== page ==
How is it that so many secondary students have difficulty reading?

To confirm my suspicions and help districts to formulate authentic, K-12 literacy development action plans, I have made it a point to sit down with elementary, middle school, and high school children across the country for the purpose of having them read to me while I record their individual miscues for analysis. Literacy experts refer to what I have described as “running records,” which should be a key component of the standard of service for students having difficulty with reading every 6 to 8 weeks.

One student in particular, stood out for me this week…a high school upperclassman…15-years-old who said a few words to me that I will never forget, “Dr. Dickey, I have never liked to read because I am not good at it, but I will read for you if it will help you to help other kids.” He continued by making another compelling statement, “Dr. Dickey, I don’t read well because I see the letters on the page, but I don’t know how to say them.”

What was the child trying to tell me?

He was trying to tell me that he has difficulty decoding. He was trying to tell me that he is unfamiliar with the relationship between the 26 letters in the alphabet, the 44 correlate phonemes (sounds that the 26 letters make), and the 144 graphemes (total number of ways to write/spell the phonemes). This high school upperclassman was trying to tell me that he never attained phonemic awareness, nor did he master phonics (the ability to correlate sounds with letters or groups of letters in the alphabetic writing system).

He was trying to tell me that he has tremendous difficulty comprehending what he reads because the vast majority of his “during-reading brain power” focuses on decoding.

He was trying to tell me that very little if any of his “during-reading brain power” focuses on creating meaning (understanding what he has read) and ascending the pyramid of cognitive demand (i.e., analyzing, applying, synthesizing, evaluating).

He was trying to tell me that the imbalance of his “during-reading brain power” results in constant, never-ending frustration about reading; which impacts his academic confidence. In fact, he stopped reading several times throughout the read-aloud to tell me, “Dr. Dickey… I told you, I am a terrible reader.”

So what did I discover during his read-aloud? The teenager has reading skills consistent with those of a fourth grader. He was right. He cannot sound out words in a manner consistent with his physical development. He cannot blend vowels and consonants. He inserts words in the text that simply aren’t there. He omits words that are in the text which severely interferes with creating meaning. He substitutes unfamiliar words in the text for words that do not make sense in the passage. He reads without intonation and regard for punctuation, which is a red flag for rolling comprehension.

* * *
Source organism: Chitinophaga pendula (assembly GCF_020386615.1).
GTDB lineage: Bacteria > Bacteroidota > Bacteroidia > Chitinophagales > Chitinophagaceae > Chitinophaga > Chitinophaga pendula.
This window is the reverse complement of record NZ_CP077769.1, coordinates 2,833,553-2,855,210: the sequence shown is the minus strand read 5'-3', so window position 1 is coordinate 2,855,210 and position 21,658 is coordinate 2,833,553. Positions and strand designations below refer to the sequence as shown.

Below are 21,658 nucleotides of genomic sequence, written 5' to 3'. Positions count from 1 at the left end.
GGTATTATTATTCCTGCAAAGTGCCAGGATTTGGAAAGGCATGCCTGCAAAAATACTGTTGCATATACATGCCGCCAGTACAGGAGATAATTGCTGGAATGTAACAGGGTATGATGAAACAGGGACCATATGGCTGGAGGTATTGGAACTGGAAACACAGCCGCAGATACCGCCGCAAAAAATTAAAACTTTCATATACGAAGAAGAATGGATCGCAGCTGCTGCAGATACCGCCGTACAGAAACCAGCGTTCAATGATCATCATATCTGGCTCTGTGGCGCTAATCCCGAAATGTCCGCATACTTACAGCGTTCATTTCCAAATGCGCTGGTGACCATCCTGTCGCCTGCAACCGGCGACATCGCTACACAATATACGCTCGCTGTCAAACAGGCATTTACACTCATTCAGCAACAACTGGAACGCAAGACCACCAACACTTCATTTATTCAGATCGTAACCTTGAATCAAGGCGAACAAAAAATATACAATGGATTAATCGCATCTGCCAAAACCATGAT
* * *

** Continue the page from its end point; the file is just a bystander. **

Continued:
America. We have to better than this by children. His knowledge and ability gaps are not uncommon. We know that the vast majority of children read multiple grade levels below developmental expectations (with poor and minority children at the bottom of every measure of achievement). How long are we going to admire this problem? We have to solve it.

Here is the educational epiphany.

  1. Provide teachers and everyone on our students’ instructional bench with ongoing training on delivering and supporting K-12 instruction characterized by attention to phonemic awareness, phonics, vocabulary development, fluency, and comprehension strategies;
  2. Know every students’ data and develop an informed plan of action to fill any and all gaps. No child should be permitted to languish in illiteracy; and
  3. Ensure that every member of our students’ ecosystem exercises “instructional due care” by never allowing children to be underserved – not even for a moment.

Donyall D. Dickey, Ed.D.

3 replies
  1. Walter O. Duncan
    Walter O. Duncan says:

    Thank you for this post, Dr. Dickey. In reflecting on epiphany #2 I am reminded of how difficult it can be to know that data. In my experience, it meant navigating benchmark results through portals that were infrequently accessed, or bushwacking through counter-intuitive NWEA reports. In both cases, the data was formatted for school and district leaders instead of for teachers. In light of this, I would add the following to your 2nd point. *We must make it as easy for classroom teachers to know their students’ data as it is for them to use Facebook.”

    Until we reconcile the gap between the best practice and the simplicity if its implementation, the best practice will continue to take a back seat to the putting out of fires. And, ultimately not be followed with the consistency required in order to generate meaningful improvements. Forgive any errors in grammar as I’m writing this on my phone at the end of a particularly long day:) Warm regards, Walter

    • Donyall DIckey
      Donyall DIckey says:

      Walter, thank you very much for joining the conversation. You are so right, the formative and summative data must be reported in a manner that is useful to folks who are closest to the work of teaching & learning. Likewise, I agree with you that one of the most expeditious ways to improve student outcomes is to calibrate practice and expectations. You are spot on!



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